Objective To investigate incidence trends and demographic, social and health factors associated with the rate of hysterectomy and morbidity outcomes in Western Australia and compare these with international studies.
Design Population-based retrospective cohort study.
Setting All hospitals in Western Australia where hysterectomies were performed from 1981 to 2003.
Population All women aged 20 years or older who underwent a hysterectomy.
Methods Statistical analysis of record-linked administrative health data.
Main outcome measures Rates, rate ratios and odds ratios for incidence measures and length of stay in hospital and odds ratios for morbidity measures.
Results The age-standardised rate of hysterectomy adjusted for the underlying prevalence of hysterectomy decreased 23% from 6.6 per 1000 woman-years (95% CI 6.4–6.9) in 1981 to 4.8 per 1000 woman-years (95% CI 4.6–4.9) in 2003. Lifetime risk of hysterectomy was estimated as 35%. In 2003, 40% of hysterectomies were abdominal. The rate of hysterectomy to treat menstrual disorders fell from 4 per 1000 woman-years in 1981 to 1 per 1000 woman-years in 1993 and has since stabilised. Low socio-economic status, having only public health insurance, nonindigenous status and living in rural or remote areas were associated with increased risk of having a hysterectomy for menstrual disorders. Indigenous women had higher rates of hysterectomy to treat gynaecological cancers compared with nonindigenous women, particularly in rural areas. The odds of a serious complication were 20% lower for vaginal hysterectomies compared with abdominal procedures.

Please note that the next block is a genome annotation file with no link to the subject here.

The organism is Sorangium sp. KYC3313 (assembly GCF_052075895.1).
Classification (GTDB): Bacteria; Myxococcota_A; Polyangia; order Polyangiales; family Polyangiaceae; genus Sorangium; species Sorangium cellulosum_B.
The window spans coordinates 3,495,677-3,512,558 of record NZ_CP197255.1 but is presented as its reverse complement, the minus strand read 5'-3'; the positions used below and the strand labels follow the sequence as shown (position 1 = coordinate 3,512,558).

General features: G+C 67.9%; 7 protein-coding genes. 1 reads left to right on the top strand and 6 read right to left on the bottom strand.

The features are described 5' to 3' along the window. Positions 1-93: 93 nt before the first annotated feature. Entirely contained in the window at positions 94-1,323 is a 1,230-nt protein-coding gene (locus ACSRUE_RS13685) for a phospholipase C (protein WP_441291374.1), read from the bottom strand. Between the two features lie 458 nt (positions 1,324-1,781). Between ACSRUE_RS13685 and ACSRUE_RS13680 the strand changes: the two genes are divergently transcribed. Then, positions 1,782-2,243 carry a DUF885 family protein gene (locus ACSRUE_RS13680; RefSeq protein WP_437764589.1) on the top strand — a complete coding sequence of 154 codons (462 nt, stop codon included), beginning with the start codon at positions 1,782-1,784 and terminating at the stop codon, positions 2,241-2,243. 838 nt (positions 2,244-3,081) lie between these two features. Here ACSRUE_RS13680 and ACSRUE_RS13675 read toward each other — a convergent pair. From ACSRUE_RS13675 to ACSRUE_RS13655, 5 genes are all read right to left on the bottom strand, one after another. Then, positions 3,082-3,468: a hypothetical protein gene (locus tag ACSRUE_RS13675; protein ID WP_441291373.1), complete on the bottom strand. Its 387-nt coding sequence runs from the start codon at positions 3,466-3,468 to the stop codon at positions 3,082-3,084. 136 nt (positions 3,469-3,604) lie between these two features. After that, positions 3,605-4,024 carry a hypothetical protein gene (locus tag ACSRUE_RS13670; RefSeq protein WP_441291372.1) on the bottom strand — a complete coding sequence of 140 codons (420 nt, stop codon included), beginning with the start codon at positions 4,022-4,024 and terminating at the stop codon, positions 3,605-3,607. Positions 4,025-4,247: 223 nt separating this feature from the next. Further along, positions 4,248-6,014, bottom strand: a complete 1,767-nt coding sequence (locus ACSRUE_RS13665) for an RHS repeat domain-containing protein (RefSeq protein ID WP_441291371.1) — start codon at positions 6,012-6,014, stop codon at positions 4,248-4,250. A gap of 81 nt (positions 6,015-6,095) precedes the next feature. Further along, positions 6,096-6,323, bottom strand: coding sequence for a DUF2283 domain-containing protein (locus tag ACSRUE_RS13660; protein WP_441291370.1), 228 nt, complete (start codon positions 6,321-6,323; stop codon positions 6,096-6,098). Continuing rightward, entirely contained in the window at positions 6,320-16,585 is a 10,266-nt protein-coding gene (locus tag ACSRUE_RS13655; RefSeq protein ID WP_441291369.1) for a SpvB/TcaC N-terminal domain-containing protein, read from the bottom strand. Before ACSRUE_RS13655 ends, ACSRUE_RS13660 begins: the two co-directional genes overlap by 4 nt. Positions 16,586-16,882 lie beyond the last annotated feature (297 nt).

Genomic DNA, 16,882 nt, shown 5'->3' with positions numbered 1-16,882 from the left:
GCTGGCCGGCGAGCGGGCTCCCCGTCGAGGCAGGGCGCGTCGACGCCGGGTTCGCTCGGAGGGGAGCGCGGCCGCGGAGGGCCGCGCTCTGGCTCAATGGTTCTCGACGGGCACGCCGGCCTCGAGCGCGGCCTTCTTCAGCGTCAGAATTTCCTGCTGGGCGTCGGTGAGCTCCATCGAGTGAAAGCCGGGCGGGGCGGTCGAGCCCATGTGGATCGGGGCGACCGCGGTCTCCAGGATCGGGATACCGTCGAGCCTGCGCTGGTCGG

Conclusion Western Australia has one of the highest hysterectomy rates in the world, although proportionally, significantly fewer abdominal hysterectomies are performed than in most countries.